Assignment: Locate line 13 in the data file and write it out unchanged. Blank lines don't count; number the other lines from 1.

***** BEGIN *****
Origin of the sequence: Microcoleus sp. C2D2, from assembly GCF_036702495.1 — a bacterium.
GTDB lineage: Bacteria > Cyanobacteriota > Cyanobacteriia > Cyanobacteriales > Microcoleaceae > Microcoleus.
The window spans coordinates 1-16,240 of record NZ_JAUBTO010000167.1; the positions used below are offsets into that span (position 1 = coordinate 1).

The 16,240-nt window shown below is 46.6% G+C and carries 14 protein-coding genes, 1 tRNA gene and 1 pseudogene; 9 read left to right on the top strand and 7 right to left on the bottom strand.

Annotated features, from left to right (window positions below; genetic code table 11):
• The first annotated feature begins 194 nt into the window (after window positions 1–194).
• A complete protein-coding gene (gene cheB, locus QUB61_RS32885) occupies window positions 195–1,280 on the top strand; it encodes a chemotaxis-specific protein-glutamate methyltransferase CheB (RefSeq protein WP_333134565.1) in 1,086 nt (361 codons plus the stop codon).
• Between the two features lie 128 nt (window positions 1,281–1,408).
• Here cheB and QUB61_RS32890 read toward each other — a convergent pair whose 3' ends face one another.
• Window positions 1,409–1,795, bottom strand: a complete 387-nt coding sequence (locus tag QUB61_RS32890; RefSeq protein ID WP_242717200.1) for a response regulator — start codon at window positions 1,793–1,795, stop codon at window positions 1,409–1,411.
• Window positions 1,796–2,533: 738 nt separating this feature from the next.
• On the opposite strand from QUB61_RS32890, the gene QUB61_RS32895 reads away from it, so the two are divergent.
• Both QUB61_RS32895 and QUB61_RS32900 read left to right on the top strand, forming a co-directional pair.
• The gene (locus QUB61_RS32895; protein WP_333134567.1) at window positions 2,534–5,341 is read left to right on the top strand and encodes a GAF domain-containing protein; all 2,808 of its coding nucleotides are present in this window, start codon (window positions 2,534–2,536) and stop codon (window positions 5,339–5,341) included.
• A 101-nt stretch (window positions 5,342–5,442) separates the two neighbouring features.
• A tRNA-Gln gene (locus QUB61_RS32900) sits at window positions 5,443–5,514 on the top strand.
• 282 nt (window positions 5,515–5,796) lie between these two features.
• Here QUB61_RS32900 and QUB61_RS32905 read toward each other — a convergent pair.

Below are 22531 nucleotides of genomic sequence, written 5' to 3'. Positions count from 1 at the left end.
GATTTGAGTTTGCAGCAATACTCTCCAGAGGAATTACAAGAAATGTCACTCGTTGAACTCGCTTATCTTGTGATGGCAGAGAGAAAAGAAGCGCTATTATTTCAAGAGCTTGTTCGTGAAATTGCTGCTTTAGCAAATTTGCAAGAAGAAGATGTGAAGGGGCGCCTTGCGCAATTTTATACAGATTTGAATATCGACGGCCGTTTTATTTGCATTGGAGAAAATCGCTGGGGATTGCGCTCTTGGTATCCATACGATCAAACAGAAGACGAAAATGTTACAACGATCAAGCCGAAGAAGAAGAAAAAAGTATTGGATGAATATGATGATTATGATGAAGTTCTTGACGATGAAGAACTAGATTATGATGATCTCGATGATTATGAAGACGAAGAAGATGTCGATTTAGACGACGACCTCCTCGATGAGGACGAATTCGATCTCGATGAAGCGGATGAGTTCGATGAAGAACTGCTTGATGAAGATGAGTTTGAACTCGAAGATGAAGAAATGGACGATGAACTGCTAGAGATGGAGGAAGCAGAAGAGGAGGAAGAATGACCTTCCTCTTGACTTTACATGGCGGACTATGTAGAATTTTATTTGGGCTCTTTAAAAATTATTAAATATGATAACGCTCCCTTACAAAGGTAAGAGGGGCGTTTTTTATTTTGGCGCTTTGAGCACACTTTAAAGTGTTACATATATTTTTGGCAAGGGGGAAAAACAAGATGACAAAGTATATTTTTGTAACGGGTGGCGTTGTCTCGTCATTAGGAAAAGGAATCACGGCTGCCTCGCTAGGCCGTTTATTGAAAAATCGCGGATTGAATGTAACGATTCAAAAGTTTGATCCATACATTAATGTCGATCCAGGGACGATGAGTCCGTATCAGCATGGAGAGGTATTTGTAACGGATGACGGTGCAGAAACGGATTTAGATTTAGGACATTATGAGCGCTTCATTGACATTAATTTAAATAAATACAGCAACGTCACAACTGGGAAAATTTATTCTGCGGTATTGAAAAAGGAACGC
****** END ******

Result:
• Both QUB61_RS32895 and QUB61_RS32900 read left to right on the top strand, forming a co-directional pair.